After confirming that oxidized organics are involved in the formation and growth of particles under atmospheric conditions, the scientists incorporated their findings into a global particle formation model. The fine-tuned model not only predicted nucleation rates more accurately but also predicted the increases and decreases of nucleation observed in field experiments over the course of a year, especially for measurements near forests. This latter test is a strong confirmation of the fundamental role of emissions from forests in the very first stage of cloud formation, and that the new work may have succeeded in modeling that influence.


New research from scientists at the CLOUD (Cosmics Leaving OUtdoor Droplets) experiment at CERN, including Carnegie Mellon's Neil Donahue, is contributing to a better understanding of the connection between clouds and climate.

Jocelyn Duffy | Eurek Alert!
Further information:

Further reports about: CERN Cloud acid atmosphere concentrations formation nucleation particles sulfuric

More articles from Earth Sciences:

nachricht Receding glaciers in Bolivia leave communities at risk
20.10.2016 | European Geosciences Union

nachricht UM researchers study vast carbon residue of ocean life
19.10.2016 | University of Miami Rosenstiel School of Marine & Atmospheric Science

All articles from Earth Sciences >>>

The most recent press releases about innovation >>>

Die letzten 5 Focus-News des innovations-reports im Überblick:

Im Focus: New 3-D wiring technique brings scalable quantum computers closer to reality

Researchers from the Institute for Quantum Computing (IQC) at the University of Waterloo led the development of a new extensible wiring technique capable of controlling superconducting quantum bits, representing a significant step towards to the realization of a scalable quantum computer.

"The quantum socket is a wiring method that uses three-dimensional wires based on spring-loaded pins to address individual qubits," said Jeremy Béjanin, a PhD...

Im Focus: Scientists develop a semiconductor nanocomposite material that moves in response to light

In a paper in Scientific Reports, a research team at Worcester Polytechnic Institute describes a novel light-activated phenomenon that could become the basis for applications as diverse as microscopic robotic grippers and more efficient solar cells.

A research team at Worcester Polytechnic Institute (WPI) has developed a revolutionary, light-activated semiconductor nanocomposite material that can be used...

Im Focus: Diamonds aren't forever: Sandia, Harvard team create first quantum computer bridge

By forcefully embedding two silicon atoms in a diamond matrix, Sandia researchers have demonstrated for the first time on a single chip all the components needed to create a quantum bridge to link quantum computers together.

"People have already built small quantum computers," says Sandia researcher Ryan Camacho. "Maybe the first useful one won't be a single giant quantum computer...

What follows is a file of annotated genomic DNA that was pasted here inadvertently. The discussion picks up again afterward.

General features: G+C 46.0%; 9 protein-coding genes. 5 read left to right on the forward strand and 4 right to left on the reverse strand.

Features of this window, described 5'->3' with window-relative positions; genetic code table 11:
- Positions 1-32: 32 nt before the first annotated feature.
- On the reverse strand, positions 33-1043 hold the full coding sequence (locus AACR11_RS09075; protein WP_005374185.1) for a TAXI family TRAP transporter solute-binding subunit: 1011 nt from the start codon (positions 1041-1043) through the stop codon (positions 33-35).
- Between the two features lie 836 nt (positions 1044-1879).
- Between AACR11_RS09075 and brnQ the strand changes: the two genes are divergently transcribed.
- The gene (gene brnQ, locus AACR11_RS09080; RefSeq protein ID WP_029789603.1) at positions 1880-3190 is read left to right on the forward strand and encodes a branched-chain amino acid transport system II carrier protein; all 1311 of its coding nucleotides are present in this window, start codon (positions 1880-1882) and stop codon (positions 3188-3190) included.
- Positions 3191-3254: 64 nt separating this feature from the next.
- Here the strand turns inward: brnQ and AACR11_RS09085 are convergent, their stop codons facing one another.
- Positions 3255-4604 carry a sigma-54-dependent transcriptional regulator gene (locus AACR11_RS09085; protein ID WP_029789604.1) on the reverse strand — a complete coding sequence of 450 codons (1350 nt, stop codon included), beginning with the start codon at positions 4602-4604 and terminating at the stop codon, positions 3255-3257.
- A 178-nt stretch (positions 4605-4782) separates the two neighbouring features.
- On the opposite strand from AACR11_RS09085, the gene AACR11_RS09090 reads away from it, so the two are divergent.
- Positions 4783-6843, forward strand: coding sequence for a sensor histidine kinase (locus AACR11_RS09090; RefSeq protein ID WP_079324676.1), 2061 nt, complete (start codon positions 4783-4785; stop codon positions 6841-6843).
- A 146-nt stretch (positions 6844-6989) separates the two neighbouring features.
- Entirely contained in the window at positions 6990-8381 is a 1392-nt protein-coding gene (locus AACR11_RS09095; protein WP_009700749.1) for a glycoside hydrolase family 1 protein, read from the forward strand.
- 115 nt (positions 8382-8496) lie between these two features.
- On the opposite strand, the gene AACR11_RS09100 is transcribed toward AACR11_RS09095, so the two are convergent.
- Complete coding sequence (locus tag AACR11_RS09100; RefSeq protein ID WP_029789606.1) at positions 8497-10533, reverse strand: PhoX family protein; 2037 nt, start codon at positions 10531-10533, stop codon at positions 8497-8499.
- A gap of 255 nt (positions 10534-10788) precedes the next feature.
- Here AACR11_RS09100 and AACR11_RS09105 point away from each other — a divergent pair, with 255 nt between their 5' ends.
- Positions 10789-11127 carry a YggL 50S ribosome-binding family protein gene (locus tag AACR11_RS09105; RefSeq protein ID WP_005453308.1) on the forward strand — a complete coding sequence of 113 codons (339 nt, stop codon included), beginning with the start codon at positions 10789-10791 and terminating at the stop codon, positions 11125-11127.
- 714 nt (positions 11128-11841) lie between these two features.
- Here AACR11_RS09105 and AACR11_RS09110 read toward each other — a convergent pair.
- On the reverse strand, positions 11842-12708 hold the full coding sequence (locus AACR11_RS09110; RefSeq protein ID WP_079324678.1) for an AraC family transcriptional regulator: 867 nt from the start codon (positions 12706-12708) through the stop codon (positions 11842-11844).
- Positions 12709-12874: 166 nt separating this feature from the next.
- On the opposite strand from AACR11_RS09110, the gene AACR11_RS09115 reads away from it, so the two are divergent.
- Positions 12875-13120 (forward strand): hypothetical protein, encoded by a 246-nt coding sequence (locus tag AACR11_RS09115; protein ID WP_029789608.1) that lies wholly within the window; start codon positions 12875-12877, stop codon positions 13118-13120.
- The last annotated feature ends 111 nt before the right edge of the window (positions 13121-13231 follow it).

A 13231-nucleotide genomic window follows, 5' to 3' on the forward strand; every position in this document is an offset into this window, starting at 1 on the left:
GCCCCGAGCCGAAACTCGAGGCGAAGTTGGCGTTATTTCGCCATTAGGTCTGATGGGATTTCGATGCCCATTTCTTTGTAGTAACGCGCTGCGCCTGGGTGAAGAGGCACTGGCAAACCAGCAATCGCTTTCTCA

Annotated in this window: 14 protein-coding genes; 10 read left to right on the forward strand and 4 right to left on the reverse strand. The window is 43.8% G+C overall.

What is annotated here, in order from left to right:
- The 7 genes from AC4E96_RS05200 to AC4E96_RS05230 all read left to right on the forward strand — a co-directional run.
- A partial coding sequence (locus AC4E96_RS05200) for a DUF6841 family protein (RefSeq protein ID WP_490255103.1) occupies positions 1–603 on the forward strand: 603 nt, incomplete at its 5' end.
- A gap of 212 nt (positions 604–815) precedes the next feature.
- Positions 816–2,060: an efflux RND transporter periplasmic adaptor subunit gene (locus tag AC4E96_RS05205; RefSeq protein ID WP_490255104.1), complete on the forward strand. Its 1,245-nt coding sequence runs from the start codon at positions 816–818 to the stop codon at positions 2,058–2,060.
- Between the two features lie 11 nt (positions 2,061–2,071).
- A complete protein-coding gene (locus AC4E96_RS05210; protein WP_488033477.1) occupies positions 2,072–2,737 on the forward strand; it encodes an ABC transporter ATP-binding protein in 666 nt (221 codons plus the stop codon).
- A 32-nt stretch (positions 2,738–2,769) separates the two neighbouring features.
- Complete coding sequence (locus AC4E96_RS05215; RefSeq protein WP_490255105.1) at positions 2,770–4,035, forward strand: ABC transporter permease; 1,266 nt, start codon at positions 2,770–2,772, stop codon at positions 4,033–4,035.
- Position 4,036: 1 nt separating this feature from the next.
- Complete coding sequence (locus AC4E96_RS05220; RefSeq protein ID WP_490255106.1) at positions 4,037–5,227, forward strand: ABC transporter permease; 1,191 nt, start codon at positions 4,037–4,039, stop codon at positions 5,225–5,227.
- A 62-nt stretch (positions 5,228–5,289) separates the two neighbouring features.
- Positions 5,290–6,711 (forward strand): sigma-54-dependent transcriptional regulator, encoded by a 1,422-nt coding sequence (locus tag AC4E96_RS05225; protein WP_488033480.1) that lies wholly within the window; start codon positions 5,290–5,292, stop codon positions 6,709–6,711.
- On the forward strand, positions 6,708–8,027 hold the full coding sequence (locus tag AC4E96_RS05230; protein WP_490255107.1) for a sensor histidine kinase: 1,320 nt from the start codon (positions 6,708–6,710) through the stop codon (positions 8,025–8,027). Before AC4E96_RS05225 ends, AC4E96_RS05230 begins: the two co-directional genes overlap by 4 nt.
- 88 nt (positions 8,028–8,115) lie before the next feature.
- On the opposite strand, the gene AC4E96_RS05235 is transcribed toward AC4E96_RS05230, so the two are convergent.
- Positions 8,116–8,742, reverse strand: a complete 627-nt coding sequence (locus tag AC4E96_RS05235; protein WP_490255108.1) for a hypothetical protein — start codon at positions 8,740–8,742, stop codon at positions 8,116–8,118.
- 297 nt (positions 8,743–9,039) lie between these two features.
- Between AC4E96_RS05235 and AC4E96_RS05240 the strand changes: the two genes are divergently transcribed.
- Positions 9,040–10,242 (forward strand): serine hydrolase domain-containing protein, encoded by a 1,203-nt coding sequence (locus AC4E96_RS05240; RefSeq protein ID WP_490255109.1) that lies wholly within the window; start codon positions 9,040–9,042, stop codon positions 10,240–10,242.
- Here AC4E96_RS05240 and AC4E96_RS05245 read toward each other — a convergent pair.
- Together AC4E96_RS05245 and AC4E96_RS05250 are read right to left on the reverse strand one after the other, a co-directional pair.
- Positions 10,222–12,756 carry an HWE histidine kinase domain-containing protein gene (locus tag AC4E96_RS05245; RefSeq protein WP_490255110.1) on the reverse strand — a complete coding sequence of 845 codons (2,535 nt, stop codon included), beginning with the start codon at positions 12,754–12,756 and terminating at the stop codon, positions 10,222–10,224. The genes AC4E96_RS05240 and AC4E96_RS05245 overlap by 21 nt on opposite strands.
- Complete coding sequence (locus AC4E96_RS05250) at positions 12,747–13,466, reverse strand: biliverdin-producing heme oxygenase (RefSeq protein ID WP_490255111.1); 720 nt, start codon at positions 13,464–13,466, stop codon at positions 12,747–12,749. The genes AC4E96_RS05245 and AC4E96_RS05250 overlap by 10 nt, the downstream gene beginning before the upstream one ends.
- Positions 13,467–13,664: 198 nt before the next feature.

Im Focus: New Products - Highlights of COMPAMED 2016

COMPAMED has become the leading international marketplace for suppliers of medical manufacturing. The trade fair, which takes place every November and is co-located to MEDICA in Dusseldorf, has been steadily growing over the past years and shows that medical technology remains a rapidly growing market.

In 2016, the joint pavilion by the IVAM Microtechnology Network, the Product Market “High-tech for Medical Devices”, will be located in Hall 8a again and will...

Im Focus: Ultra-thin ferroelectric material for next-generation electronics

'Ferroelectric' materials can switch between different states of electrical polarization in response to an external electric field. This flexibility means they show promise for many applications, for example in electronic devices and computer memory. Current ferroelectric materials are highly valued for their thermal and chemical stability and rapid electro-mechanical responses, but creating a material that is scalable down to the tiny sizes needed for technologies like silicon-based semiconductors (Si-based CMOS) has proven challenging.

Now, Hiroshi Funakubo and co-workers at the Tokyo Institute of Technology, in collaboration with researchers across Japan, have conducted experiments to...

All Focus news of the innovation-report >>>



Event News

#IC2S2: When Social Science meets Computer Science - GESIS will host the IC2S2 conference 2017

14.10.2016 | Event News

Agricultural Trade Developments and Potentials in Central Asia and the South Caucasus

14.10.2016 | Event News

World Health Summit – Day Three: A Call to Action

12.10.2016 | Event News

Latest News

Resolving the mystery of preeclampsia

21.10.2016 | Health and Medicine

Stanford researchers create new special-purpose computer that may someday save us billions

21.10.2016 | Information Technology

From ancient fossils to future cars

21.10.2016 | Materials Sciences

More VideoLinks >>>